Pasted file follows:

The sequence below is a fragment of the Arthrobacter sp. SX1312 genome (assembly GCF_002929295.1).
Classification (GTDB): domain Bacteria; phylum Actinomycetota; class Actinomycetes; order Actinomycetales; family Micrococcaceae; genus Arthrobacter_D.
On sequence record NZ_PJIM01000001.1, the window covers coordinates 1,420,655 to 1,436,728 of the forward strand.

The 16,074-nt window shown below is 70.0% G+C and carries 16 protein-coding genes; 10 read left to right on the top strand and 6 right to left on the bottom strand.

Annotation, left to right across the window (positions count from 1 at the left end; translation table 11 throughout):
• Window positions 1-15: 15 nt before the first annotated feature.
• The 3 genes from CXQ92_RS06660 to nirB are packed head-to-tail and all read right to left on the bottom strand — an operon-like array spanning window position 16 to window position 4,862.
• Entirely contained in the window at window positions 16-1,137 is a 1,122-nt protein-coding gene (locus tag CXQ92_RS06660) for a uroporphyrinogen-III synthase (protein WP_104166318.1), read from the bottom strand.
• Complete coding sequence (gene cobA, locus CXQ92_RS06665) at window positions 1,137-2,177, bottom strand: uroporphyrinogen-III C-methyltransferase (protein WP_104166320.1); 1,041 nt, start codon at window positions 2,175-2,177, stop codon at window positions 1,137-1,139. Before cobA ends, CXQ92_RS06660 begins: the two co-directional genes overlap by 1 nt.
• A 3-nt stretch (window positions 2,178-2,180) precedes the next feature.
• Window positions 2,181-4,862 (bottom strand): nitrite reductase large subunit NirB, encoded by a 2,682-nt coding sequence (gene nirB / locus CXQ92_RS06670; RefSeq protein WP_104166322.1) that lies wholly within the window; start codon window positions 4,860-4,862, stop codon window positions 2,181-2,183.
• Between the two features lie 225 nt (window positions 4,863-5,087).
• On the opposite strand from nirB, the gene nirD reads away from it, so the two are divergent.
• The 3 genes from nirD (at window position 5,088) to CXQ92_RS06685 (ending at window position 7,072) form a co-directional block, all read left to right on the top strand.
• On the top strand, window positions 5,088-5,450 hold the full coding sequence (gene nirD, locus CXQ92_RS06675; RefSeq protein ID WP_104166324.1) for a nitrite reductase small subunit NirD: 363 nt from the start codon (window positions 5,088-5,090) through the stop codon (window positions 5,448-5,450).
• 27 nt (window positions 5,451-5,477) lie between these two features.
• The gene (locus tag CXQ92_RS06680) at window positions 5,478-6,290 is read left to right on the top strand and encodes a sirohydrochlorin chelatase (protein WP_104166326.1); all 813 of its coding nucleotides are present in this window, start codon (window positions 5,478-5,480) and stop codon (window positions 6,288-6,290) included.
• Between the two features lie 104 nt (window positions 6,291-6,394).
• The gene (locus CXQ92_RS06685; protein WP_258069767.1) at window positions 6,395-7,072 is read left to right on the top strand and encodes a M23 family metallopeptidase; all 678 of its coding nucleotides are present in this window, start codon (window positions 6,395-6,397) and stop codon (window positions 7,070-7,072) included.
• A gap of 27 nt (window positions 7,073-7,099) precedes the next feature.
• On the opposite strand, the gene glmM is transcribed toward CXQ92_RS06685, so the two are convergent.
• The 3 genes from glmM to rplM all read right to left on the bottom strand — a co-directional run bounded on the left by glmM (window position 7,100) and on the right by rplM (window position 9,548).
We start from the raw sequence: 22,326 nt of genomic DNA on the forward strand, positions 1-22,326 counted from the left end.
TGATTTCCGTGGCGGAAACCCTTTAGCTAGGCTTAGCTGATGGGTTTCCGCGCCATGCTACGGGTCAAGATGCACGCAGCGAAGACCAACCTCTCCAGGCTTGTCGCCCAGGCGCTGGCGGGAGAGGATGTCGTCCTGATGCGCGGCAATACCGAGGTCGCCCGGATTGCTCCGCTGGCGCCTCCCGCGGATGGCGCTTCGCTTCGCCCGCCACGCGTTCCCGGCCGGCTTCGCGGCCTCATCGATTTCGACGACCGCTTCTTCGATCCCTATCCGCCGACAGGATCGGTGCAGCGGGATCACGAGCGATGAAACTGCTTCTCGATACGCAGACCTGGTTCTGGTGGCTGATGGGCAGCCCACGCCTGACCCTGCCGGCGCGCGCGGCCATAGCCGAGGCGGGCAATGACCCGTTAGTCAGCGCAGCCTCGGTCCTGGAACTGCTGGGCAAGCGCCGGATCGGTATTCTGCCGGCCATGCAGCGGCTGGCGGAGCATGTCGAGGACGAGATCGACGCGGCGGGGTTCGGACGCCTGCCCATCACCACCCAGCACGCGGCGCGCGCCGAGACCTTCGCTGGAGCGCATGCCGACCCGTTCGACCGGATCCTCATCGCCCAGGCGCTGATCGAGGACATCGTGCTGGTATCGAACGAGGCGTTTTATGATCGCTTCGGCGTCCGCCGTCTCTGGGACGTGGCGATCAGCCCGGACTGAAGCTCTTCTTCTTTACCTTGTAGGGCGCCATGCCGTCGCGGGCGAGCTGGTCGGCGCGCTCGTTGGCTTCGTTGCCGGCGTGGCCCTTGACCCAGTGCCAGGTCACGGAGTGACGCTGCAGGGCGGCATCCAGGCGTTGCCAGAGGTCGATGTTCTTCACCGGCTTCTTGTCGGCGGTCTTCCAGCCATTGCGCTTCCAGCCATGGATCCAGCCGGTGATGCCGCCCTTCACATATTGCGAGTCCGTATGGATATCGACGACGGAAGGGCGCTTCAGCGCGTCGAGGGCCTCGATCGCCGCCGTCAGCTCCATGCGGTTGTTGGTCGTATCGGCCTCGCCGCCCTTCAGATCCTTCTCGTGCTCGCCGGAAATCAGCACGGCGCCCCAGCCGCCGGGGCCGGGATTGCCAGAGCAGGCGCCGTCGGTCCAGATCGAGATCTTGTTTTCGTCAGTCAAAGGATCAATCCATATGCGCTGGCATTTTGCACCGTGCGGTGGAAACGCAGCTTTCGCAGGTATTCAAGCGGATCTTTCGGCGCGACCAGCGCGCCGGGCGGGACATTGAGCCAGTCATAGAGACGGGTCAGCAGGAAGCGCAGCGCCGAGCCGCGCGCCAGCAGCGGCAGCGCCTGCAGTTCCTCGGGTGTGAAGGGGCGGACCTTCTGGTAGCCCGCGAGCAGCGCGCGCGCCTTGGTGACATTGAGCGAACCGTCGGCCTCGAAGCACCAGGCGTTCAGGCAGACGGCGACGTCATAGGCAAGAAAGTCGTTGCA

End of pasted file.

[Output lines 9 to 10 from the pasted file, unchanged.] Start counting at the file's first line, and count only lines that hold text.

• Complete coding sequence (gene cobA, locus CXQ92_RS06665) at window positions 1,137-2,177, bottom strand: uroporphyrinogen-III C-methyltransferase (protein WP_104166320.1); 1,041 nt, start codon at window positions 2,175-2,177, stop codon at window positions 1,137-1,139. Before cobA ends, CXQ92_RS06660 begins: the two co-directional genes overlap by 1 nt.
• A 3-nt stretch (window positions 2,178-2,180) precedes the next feature.